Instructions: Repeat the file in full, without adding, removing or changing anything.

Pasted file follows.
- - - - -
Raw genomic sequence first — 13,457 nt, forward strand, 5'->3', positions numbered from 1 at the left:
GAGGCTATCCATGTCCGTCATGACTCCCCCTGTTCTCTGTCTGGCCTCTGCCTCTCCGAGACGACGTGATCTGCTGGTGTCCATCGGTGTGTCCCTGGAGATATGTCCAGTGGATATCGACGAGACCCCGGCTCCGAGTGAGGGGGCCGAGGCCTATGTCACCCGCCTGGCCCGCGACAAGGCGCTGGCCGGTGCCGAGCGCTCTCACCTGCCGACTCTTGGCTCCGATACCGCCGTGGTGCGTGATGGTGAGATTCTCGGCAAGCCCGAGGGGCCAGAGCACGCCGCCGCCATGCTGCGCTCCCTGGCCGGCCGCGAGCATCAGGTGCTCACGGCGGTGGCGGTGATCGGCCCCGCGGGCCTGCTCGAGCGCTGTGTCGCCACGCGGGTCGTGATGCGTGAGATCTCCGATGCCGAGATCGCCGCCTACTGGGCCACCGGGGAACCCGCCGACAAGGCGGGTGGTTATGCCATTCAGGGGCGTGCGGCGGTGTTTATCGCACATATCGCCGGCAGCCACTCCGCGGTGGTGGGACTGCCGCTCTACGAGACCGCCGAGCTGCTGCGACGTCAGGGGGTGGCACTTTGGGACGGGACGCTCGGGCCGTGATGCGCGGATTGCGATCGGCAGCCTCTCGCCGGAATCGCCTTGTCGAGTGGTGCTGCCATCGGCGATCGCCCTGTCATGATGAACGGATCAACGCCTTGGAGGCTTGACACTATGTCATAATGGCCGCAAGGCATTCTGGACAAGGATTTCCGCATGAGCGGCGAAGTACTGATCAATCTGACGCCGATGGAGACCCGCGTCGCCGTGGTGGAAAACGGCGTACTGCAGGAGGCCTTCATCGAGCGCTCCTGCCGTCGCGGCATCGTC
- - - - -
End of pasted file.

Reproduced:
Raw genomic sequence first — 13,457 nt, forward strand, 5'->3', positions numbered from 1 at the left:
GAGGCTATCCATGTCCGTCATGACTCCCCCTGTTCTCTGTCTGGCCTCTGCCTCTCCGAGACGACGTGATCTGCTGGTGTCCATCGGTGTGTCCCTGGAGATATGTCCAGTGGATATCGACGAGACCCCGGCTCCGAGTGAGGGGGCCGAGGCCTATGTCACCCGCCTGGCCCGCGACAAGGCGCTGGCCGGTGCCGAGCGCTCTCACCTGCCGACTCTTGGCTCCGATACCGCCGTGGTGCGTGATGGTGAGATTCTCGGCAAGCCCGAGGGGCCAGAGCACGCCGCCGCCATGCTGCGCTCCCTGGCCGGCCGCGAGCATCAGGTGCTCACGGCGGTGGCGGTGATCGGCCCCGCGGGCCTGCTCGAGCGCTGTGTCGCCACGCGGGTCGTGATGCGTGAGATCTCCGATGCCGAGATCGCCGCCTACTGGGCCACCGGGGAACCCGCCGACAAGGCGGGTGGTTATGCCATTCAGGGGCGTGCGGCGGTGTTTATCGCACATATCGCCGGCAGCCACTCCGCGGTGGTGGGACTGCCGCTCTACGAGACCGCCGAGCTGCTGCGACGTCAGGGGGTGGCACTTTGGGACGGGACGCTCGGGCCGTGATGCGCGGATTGCGATCGGCAGCCTCTCGCCGGAATCGCCTTGTCGAGTGGTGCTGCCATCGGCGATCGCCCTGTCATGATGAACGGATCAACGCCTTGGAGGCTTGACACTATGTCATAATGGCCGCAAGGCATTCTGGACAAGGATTTCCGCATGAGCGGCGAAGTACTGATCAATCTGACGCCGATGGAGACCCGCGTCGCCGTGGTGGAAAACGGCGTACTGCAGGAGGCCTTCATCGAGCGCTCCTGCCGTCGCGGCATCGTC